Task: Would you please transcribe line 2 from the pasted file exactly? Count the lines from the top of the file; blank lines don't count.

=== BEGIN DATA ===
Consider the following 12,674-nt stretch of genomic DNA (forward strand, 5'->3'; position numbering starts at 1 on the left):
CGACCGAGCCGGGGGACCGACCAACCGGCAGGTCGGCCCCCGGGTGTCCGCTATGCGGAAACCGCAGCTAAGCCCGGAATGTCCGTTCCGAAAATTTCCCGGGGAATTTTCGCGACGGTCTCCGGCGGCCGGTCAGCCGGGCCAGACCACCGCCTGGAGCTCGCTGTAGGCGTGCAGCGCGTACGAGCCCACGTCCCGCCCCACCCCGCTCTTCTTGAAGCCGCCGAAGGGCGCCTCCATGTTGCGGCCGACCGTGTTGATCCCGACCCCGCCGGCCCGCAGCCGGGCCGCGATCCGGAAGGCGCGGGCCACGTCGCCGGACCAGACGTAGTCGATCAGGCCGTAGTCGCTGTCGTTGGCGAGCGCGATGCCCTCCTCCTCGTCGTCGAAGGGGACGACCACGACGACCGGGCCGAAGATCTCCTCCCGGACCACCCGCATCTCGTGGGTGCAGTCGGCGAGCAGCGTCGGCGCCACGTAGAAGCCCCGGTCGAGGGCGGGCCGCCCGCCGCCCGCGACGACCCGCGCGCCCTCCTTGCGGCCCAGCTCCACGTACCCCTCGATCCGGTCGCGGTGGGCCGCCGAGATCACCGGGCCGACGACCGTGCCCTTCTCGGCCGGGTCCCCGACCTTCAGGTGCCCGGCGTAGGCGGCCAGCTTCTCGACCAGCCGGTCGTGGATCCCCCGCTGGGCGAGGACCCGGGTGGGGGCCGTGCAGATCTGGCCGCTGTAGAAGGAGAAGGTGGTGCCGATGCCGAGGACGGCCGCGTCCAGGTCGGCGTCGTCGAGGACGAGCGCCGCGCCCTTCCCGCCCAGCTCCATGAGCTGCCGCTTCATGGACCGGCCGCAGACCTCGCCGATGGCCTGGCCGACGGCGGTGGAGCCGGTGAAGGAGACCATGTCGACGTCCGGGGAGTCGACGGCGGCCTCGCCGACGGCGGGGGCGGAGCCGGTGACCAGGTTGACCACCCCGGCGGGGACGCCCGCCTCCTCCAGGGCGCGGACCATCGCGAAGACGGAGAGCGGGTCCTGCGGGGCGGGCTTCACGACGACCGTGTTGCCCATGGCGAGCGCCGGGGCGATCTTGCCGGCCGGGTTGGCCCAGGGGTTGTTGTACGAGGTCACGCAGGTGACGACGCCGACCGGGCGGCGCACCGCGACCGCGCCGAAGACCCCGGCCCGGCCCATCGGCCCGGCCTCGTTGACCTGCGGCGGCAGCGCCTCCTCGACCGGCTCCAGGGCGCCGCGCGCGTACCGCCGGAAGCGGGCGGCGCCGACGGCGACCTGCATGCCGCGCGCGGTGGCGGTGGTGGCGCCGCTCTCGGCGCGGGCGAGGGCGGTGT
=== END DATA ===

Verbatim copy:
CGACCGAGCCGGGGGACCGACCAACCGGCAGGTCGGCCCCCGGGTGTCCGCTATGCGGAAACCGCAGCTAAGCCCGGAATGTCCGTTCCGAAAATTTCCCGGGGAATTTTCGCGACGGTCTCCGGCGGCCGGTCAGCCGGGCCAGACCACCGCCTGGAGCTCGCTGTAGGCGTGCAGCGCGTACGAGCCCACGTCCCGCCCCACCCCGCTCTTCTTGAAGCCGCCGAAGGGCGCCTCCATGTTGCGGCCGACCGTGTTGATCCCGACCCCGCCGGCCCGCAGCCGGGCCGCGATCCGGAAGGCGCGGGCCACGTCGCCGGACCAGACGTAGTCGATCAGGCCGTAGTCGCTGTCGTTGGCGAGCGCGATGCCCTCCTCCTCGTCGTCGAAGGGGACGACCACGACGACCGGGCCGAAGATCTCCTCCCGGACCACCCGCATCTCGTGGGTGCAGTCGGCGAGCAGCGTCGGCGCCACGTAGAAGCCCCGGTCGAGGGCGGGCCGCCCGCCGCCCGCGACGACCCGCGCGCCCTCCTTGCGGCCCAGCTCCACGTACCCCTCGATCCGGTCGCGGTGGGCCGCCGAGATCACCGGGCCGACGACCGTGCCCTTCTCGGCCGGGTCCCCGACCTTCAGGTGCCCGGCGTAGGCGGCCAGCTTCTCGACCAGCCGGTCGTGGATCCCCCGCTGGGCGAGGACCCGGGTGGGGGCCGTGCAGATCTGGCCGCTGTAGAAGGAGAAGGTGGTGCCGATGCCGAGGACGGCCGCGTCCAGGTCGGCGTCGTCGAGGACGAGCGCCGCGCCCTTCCCGCCCAGCTCCATGAGCTGCCGCTTCATGGACCGGCCGCAGACCTCGCCGATGGCCTGGCCGACGGCGGTGGAGCCGGTGAAGGAGACCATGTCGACGTCCGGGGAGTCGACGGCGGCCTCGCCGACGGCGGGGGCGGAGCCGGTGACCAGGTTGACCACCCCGGCGGGGACGCCCGCCTCCTCCAGGGCGCGGACCATCGCGAAGACGGAGAGCGGGTCCTGCGGGGCGGGCTTCACGACGACCGTGTTGCCCATGGCGAGCGCCGGGGCGATCTTGCCGGCCGGGTTGGCCCAGGGGTTGTTGTACGAGGTCACGCAGGTGACGACGCCGACCGGGCGGCGCACCGCGACCGCGCCGAAGACCCCGGCCCGGCCCATCGGCCCGGCCTCGTTGACCTGCGGCGGCAGCGCCTCCTCGACCGGCTCCAGGGCGCCGCGCGCGTACCGCCGGAAGCGGGCGGCGCCGACGGCGACCTGCATGCCGCGCGCGGTGGCGGTGGTGGCGCCGCTCTCGGCGCGGGCGAGGGCGGTGT